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Macintosh MIKO with gooseneck webcam
(thanks for loaning and describing this, Dan Croghan)

This is a one-of-a-kind Apple Macintosh (IIci?) packages as a touchscreen with an added gooseneck webcam by Dan Croghan., then at Apple. Click here for pictures of the MIKO or read on..

Dan Croghan describes the MIKO:

The Mac OS was considered the platform of choice for multimedia applications in the 80's and 90's. Windows and other operating systems have caught up, and for now are more widely used in kiosks. The MIKO is no longer produced as far as I can tell. The name MIKO stands for Mac Inside King Outside. There were a couple of versions made by King Products in Canada. Both were built from PowerBook 540 laptops (the "Blackbird" model originally plagued with the occasionally combusting battery). You have both the Plynth and the wall-mounted models at the 'Barn. Basically it is a 540 with its original drives and display remounted in the kiosk shell. An ADB touch screen is used for interaction with (typically) MM Director-based content. A stereo amplifier nicely drives the speakers on the kiosk. An external power supply is used since these are built to run continuously. There is a minor mod to the 540 motherboard so that startup/boot of the computer happens when it's plugged in since the keyboard is usually only attached for maintenance or programming.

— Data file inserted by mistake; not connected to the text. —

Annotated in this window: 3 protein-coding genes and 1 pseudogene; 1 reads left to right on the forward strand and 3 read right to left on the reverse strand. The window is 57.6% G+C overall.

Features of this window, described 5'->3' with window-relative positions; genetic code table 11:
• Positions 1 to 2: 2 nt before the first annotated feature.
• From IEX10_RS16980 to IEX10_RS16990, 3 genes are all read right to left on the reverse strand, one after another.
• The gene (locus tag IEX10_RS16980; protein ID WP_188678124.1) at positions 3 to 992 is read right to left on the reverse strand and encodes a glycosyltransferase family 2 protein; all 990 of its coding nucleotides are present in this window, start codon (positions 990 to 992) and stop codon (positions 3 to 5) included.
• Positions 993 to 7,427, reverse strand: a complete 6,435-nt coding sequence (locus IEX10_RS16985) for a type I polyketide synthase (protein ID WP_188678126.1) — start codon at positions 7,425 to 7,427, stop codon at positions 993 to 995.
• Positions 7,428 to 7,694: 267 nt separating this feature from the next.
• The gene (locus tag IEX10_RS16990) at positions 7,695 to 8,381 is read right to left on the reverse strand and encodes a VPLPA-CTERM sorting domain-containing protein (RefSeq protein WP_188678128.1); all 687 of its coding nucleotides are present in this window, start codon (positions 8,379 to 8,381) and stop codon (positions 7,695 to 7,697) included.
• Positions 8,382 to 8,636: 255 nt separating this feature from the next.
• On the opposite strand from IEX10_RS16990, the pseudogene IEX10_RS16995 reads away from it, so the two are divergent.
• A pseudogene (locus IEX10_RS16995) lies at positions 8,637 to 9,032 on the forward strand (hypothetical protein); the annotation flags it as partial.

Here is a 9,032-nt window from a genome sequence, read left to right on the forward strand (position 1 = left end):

I added the gooseneck-mounted Connectix QuickCam and a 10BT ethernet adapter in 1998 while at Webcast Solutions in San Francisco. I also performed the PowerPC 601 processor upgrade to these machines. These were done to make the unit a prototype kiosk for image capture and upload use. It will also collect periodic images and compile them into time-lapse QuickTime movies using Spycam software originally developed at Apple for webcasts from Comdex, and the Grammy and Cool Site of the Year awards shows. These kiosks were placed at these events to display the event site, and to capture still frames from parties or other behind-the-scenes locations which were then uploaded to the site.

The unit with the camera seems to have evolved at King into this product. The Plynth now looks like this.

Here is another article about Apple and the MIKO.

I have several programs which were run on these kiosks originally if you prefer that to the Spycam software they run today.


Miko powered up
Touchscreen action with Miko

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See Also:

Seybold reports article on the MIKO

Another great picture of a later MIKO Plynth

Our large collection of Apple computers and other artifacts

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